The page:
The auditory enhancement effect is not reflected in the 80-Hz auditory steady-state response.

Samuele Carcagno, Christopher J. Plack, Arthur Portron, Catherine Semal, Laurent Demany
JARO. 2014-05-21; 15(4): 621-630
DOI: 10.1007/s10162-014-0455-y

PubMed
Lire sur PubMed



1. J Assoc Res Otolaryngol. 2014 Aug;15(4):621-30. doi: 10.1007/s10162-014-0455-y.
Epub 2014 May 21.

The auditory enhancement effect is not reflected in the 80-Hz auditory
steady-state response.

Carcagno S(1), Plack CJ, Portron A, Semal C, Demany L.

Author information:
(1)Institut de Neurosciences Cognitives et Intégratives d’Aquitaine, Université
de Bordeaux and CNRS, Bordeaux, France, .

Erratum in
J Assoc Res Otolaryngol. 2014 Aug;15(4):631.

The perceptual salience of a target tone presented in a multitone background is
increased by the presentation of a precursor sound consisting of the multitone
background alone. It has been proposed that this « enhancement » phenomenon results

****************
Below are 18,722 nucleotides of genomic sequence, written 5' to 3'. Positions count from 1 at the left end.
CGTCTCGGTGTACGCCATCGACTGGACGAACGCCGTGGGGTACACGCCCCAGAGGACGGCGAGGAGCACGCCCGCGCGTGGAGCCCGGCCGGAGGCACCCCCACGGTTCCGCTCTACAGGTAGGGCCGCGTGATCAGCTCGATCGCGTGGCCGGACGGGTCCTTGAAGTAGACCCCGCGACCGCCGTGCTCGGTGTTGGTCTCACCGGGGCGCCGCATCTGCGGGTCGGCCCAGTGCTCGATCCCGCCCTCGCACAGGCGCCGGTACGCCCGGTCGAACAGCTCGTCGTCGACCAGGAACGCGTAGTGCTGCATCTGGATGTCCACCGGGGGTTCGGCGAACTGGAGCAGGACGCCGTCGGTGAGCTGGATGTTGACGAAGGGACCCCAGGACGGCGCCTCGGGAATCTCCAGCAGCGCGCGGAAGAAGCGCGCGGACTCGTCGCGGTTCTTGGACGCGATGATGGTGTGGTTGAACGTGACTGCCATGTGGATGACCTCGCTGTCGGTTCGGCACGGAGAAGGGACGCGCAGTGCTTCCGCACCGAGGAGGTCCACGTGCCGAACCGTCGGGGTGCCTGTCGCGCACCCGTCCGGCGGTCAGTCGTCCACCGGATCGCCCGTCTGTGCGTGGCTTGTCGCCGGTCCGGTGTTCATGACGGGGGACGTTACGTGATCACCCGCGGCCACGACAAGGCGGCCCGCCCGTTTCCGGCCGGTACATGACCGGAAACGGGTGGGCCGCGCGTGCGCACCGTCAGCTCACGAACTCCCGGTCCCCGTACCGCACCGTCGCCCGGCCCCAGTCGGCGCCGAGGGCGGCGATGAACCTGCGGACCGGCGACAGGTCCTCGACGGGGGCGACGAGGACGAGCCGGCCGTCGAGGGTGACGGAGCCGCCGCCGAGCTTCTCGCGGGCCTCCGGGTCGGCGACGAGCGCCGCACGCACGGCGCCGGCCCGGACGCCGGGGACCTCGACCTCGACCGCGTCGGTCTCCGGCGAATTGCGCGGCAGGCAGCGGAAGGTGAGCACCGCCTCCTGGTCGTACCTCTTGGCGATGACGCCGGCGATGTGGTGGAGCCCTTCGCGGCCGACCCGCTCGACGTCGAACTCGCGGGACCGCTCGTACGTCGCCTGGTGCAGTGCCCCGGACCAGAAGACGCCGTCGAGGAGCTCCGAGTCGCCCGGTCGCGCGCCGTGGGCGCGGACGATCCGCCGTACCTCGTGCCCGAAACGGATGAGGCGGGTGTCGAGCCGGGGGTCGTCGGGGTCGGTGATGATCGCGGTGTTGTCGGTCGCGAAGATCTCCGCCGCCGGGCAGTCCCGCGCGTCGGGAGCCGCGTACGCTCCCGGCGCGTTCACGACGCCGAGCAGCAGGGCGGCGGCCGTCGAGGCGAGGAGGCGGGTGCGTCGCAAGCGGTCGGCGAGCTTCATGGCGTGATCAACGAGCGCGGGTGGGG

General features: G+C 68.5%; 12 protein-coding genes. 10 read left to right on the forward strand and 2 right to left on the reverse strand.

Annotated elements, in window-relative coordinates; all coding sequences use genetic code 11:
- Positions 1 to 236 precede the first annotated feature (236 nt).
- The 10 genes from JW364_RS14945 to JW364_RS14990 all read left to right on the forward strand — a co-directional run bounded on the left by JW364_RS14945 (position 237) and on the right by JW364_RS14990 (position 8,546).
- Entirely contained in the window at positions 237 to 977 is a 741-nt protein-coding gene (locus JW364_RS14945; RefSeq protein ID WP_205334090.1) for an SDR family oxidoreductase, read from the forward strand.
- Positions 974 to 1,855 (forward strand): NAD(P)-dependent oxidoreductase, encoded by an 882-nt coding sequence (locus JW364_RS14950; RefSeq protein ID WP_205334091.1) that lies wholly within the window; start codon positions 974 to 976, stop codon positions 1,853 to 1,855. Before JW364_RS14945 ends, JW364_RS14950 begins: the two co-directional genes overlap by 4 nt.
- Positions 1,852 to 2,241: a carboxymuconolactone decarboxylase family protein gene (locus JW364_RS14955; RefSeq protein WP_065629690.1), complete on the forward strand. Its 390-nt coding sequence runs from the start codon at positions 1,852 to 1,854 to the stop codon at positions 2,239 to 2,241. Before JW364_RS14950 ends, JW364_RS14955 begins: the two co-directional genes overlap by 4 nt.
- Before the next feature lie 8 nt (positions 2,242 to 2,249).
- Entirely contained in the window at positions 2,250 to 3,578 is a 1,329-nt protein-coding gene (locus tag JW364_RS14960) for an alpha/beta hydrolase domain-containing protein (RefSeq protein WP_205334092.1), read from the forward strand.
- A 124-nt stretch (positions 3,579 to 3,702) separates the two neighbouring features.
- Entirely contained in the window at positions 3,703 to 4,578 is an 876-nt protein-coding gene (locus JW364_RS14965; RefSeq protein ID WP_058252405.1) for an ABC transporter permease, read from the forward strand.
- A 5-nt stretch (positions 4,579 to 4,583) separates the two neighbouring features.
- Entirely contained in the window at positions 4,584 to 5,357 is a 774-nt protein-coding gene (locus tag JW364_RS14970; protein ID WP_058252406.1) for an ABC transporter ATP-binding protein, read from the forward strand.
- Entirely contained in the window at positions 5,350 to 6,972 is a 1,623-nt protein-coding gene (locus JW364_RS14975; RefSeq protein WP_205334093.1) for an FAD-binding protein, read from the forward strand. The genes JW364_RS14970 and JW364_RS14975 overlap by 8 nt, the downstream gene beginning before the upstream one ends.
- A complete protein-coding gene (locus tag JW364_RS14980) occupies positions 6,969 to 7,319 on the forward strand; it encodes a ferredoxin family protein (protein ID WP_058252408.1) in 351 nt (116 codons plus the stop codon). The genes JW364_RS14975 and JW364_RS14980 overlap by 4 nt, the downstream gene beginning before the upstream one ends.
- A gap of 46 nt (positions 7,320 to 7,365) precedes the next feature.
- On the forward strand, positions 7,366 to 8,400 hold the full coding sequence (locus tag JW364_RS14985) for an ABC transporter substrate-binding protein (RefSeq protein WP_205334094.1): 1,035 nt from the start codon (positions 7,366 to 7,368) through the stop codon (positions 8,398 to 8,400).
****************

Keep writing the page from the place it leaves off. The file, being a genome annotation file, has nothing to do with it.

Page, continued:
from an effective amplification of the neural response to the target tone. In
this study, we tested this hypothesis in humans, by comparing the auditory
steady-state response (ASSR) to a target tone that was enhanced by a precursor
sound with the ASSR to a target tone that was not enhanced. In order to record
neural responses originating in the brainstem, the ASSR was elicited by amplitude
modulating the target tone at a frequency close to 80 Hz. The results did not
show evidence of an amplified neural response to enhanced tones. In a control
condition, we measured the ASSR to a target tone that, instead of being
perceptually enhanced by a precursor sound, was acoustically increased in level.
This level increase matched the magnitude of enhancement estimated
psychophysically with a forward masking paradigm in a previous experimental
phase. We found that the ASSR to the tone acoustically increased in level was
significantly greater than the ASSR to the tone enhanced by the precursor sound.
Overall, our results suggest that the enhancement effect cannot be explained by
an amplified neural response at the level of the brainstem. However, an
alternative possibility is that brainstem neurons with enhanced responses do not
contribute to the scalp-recorded ASSR.

DOI: 10.1007/s10162-014-0455-y
PMCID: PMC4141439
PMID: 24845402 [Indexed for MEDLINE]


Auteurs Bordeaux Neurocampus